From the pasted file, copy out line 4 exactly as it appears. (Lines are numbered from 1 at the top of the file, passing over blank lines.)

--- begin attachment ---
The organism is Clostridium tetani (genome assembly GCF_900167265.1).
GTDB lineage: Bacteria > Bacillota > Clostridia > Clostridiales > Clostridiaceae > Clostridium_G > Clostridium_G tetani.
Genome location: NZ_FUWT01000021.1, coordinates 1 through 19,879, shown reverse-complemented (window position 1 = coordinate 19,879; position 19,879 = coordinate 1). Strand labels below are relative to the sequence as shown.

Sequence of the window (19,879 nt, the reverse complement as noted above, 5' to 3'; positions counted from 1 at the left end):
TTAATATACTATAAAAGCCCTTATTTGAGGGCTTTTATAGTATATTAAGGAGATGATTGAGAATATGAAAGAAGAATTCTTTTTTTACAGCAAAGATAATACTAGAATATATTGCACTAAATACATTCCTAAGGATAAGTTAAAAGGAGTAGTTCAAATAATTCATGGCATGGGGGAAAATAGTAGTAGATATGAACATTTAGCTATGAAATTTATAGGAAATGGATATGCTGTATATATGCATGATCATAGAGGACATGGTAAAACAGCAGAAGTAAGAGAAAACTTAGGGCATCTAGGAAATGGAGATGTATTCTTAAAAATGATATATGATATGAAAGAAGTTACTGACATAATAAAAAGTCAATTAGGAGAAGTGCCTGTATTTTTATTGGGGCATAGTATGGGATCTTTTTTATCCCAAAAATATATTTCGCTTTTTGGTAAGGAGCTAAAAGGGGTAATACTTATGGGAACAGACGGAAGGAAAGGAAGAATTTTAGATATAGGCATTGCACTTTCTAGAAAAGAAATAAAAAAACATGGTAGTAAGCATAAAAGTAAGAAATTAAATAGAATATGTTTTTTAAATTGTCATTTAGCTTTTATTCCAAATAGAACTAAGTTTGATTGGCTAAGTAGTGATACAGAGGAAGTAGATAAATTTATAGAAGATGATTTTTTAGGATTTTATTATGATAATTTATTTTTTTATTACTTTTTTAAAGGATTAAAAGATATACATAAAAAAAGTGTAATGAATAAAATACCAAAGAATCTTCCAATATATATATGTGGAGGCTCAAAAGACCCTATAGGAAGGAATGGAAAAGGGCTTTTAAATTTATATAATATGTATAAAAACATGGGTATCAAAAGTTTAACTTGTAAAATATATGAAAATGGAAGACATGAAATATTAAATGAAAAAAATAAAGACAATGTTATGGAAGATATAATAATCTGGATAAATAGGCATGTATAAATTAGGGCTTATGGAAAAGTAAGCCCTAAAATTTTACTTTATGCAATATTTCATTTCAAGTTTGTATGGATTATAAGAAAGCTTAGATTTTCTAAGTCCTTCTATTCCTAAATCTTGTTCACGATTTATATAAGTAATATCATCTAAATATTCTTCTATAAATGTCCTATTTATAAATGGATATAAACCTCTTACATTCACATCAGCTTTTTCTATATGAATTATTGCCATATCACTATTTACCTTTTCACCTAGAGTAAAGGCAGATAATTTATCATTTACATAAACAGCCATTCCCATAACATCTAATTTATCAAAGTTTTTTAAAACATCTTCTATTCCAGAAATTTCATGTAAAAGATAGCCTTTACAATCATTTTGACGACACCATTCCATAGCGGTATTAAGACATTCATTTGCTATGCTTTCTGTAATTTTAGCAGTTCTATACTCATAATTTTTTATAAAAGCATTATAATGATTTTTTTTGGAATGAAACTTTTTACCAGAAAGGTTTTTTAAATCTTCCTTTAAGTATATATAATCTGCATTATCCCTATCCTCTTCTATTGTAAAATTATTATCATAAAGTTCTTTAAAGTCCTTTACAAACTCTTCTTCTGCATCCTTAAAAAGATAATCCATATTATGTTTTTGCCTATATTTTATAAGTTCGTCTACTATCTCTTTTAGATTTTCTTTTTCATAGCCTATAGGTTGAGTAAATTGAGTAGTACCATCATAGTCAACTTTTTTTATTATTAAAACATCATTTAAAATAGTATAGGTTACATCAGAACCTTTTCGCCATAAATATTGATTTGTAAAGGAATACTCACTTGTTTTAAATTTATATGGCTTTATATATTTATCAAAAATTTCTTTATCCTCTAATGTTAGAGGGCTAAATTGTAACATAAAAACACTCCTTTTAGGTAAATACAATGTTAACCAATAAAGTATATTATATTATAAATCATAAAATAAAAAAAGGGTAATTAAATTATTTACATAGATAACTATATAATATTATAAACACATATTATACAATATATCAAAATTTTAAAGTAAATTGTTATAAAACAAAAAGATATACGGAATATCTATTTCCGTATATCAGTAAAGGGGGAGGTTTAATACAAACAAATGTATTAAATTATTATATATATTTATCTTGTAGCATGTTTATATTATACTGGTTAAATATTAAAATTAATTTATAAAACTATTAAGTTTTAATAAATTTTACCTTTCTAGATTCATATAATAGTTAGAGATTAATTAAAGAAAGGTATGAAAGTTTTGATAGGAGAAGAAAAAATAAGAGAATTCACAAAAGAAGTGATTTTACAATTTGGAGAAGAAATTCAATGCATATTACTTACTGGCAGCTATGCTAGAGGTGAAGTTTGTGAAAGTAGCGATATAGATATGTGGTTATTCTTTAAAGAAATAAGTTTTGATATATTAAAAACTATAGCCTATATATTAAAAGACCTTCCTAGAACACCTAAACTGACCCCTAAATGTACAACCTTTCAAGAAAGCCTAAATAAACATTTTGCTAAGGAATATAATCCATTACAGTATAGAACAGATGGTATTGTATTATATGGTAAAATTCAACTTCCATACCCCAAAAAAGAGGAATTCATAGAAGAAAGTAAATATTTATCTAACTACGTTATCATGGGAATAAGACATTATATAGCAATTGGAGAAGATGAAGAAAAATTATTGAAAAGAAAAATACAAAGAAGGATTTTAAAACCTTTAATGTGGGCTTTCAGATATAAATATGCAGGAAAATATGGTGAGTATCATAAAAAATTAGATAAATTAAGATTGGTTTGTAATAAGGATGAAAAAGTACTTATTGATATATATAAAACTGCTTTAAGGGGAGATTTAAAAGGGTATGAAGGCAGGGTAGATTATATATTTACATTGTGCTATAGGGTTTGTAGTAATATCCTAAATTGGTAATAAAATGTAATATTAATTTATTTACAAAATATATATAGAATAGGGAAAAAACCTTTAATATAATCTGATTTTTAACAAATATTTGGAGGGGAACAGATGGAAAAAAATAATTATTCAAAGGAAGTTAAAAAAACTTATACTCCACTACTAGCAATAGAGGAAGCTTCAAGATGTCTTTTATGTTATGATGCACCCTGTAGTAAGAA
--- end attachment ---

Sequence of the window (19,879 nt, the reverse complement as noted above, 5' to 3'; positions counted from 1 at the left end):